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A shift to the demand side
New crop corn prices continued to spiral lower Thursday on heavy selling pressure, with the Dec contract settling at its lowest level since December 5, 2008. Spillover selling from the weaker crude oil market combined with friendly growing weather, bearish technical signals and the second highest planted acres total on record all served to hurt corn on the day. If the weather stays benign, more losses could well be in store next week, even though new crop prices are already more than $1 a bushel off their early June highs of over $4.70.
Many farmers appear to have been stunned by the USDA's acreage projections from Tuesday, and several even doubt their veracity. For our part, we have been stating for the past several weeks (months even) that farmers always tend to plant what land they have available, and so saw no reason why they'd plant less overall acres this year versus last year - given that prices of both corn and soybeans have been very strong this Spring. As a result, even with the poor weather we saw, we had expected the overall corn planted acres number to be above the March 31 estimates, and so it has proved.
Now that we appear to have 87 million planted acres of corn developing amid quite friendly conditions, this market's focus will shift to the demand side of the equation. Certainly the recent heavy corn price slide has improved the economics of several corn users, but it is important to note that large-scale demand for corn cannot be switched on and off like a light switch. Hog producers, for instance, have been badly damaged by the consistently strong corn and soy meal price over the past several weeks, and so may take a long while to fully recover a large appetite for corn again. The same applies in the cattle industry, although ethanol producers do appear to be ramping up interest as gas prices hold up.
Overall, corn looks set to have a tough time putting on a sustained rally any time soon without the help of serious weather worries. So, for those producers who neglected to make sales and place hedges while prices were above $4.50, please ready yourself to catch up on sales whenever prices do rally over the coming weeks.
Soybean prices endured a choppy ride on the day, with Nov futures getting hit early on spillover selling from the outside markets before recovering later in the session as investors and traders continued to wade in on thoughts of tight supplies and continued strong demand. A pre-open report of a 660,000 metric ton sale of new crop beans to China gave the bulls fresh fuel early on, but it was clear that buyers lacked real conviction today as Nov prices settled nearly a dime lower.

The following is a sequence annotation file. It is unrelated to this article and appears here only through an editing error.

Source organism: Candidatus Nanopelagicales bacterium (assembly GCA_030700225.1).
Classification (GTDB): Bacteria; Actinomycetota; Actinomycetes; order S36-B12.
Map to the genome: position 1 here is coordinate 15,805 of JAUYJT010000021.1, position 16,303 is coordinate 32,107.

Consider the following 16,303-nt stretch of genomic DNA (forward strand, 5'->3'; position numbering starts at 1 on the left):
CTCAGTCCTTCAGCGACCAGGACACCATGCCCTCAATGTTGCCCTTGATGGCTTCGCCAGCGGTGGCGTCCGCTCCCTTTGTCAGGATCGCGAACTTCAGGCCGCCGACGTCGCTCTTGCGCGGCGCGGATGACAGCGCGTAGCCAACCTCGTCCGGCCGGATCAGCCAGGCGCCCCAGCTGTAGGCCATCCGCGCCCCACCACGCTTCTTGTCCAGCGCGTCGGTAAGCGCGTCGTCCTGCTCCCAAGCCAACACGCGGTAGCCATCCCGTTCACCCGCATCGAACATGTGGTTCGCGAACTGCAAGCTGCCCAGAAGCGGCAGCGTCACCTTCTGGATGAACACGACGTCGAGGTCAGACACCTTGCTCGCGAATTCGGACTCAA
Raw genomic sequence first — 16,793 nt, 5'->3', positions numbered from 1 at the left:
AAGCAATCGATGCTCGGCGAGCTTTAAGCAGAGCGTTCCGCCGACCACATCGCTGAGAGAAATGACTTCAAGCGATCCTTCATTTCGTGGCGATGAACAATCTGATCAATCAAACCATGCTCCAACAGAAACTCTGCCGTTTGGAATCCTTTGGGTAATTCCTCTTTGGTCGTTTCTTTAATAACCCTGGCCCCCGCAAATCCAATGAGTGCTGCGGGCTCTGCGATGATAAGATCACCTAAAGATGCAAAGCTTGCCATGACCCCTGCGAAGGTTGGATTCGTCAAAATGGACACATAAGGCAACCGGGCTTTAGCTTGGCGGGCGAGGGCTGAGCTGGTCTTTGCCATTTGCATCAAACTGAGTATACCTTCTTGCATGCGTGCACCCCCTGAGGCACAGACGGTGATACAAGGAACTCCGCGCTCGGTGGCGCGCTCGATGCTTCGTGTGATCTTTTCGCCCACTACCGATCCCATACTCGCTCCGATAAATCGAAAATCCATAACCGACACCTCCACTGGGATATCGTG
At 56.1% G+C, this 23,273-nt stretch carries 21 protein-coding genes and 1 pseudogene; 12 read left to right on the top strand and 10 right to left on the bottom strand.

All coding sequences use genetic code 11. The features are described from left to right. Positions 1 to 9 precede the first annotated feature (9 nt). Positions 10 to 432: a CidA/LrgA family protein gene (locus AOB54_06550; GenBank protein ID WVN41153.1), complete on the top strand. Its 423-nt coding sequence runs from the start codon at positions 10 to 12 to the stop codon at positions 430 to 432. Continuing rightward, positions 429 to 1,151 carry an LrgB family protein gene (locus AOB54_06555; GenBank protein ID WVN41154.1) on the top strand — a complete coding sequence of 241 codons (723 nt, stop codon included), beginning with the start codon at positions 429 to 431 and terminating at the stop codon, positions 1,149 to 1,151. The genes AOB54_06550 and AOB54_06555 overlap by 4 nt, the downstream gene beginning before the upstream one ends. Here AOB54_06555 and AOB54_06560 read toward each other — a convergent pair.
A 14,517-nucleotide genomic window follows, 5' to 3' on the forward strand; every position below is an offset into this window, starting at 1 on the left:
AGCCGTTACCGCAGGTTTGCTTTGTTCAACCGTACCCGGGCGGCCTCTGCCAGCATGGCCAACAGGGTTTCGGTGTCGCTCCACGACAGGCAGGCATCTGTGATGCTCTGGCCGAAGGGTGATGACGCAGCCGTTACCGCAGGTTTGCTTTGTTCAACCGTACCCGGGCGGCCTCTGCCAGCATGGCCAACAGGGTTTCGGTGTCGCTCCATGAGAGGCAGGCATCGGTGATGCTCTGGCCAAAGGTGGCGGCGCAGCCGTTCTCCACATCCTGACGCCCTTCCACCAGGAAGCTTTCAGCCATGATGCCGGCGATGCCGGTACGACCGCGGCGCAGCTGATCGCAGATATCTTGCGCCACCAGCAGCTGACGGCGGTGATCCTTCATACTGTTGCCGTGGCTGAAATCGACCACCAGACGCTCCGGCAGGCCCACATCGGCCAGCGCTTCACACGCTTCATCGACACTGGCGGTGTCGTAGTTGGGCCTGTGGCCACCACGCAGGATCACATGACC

Looking forward, now that the USDA has penciled in 77.5 million planted acres - the highest ever - it's unclear how much more upside room this market has in new crop prices. Clearly there’s still tightness in nearby prices, but given that there's a more than $1.50 premium in August prices versus November, any buyer that can afford to wait until new crop supplies emerge will do so. Meanwhile, aside from China, export sales announcements are very quiet, so once the Chinese buying spree stops prices have the potential to grind lower pretty quickly.
This all adds up to us recommending - once again - that producers who have not yet made a decent amount of new crop sales to look to do so very soon, or at least get caught up on hedges. The risk is more to the downside than the upside from here, so don’t stand by and watch a great selling opportunity pass you by.
December CBOT wheat prices continued to spiral lower and recorded their fifth consecutively lower weekly close. Long liquidation by stale longs while the US winter wheat harvest cranks up continues to be the main source of pressure, and from our perspective there’s no reason to anticipate a major rebound any time soon. Diminishing feed demand domestically and overseas is muting overall demand, while growing global stockpiles continue to keep outside interest from emerging.
There's certainly the possibility of fresh investor allocations into wheat over the summer that may offer a floor to prices, but until the demand side of the equation heats up, wheat prices look set to remain the least likely to succeed among its CBOT class.
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Gavin Maguire is director of E Hedger, a commodity trading and marketing firm based in Chicago.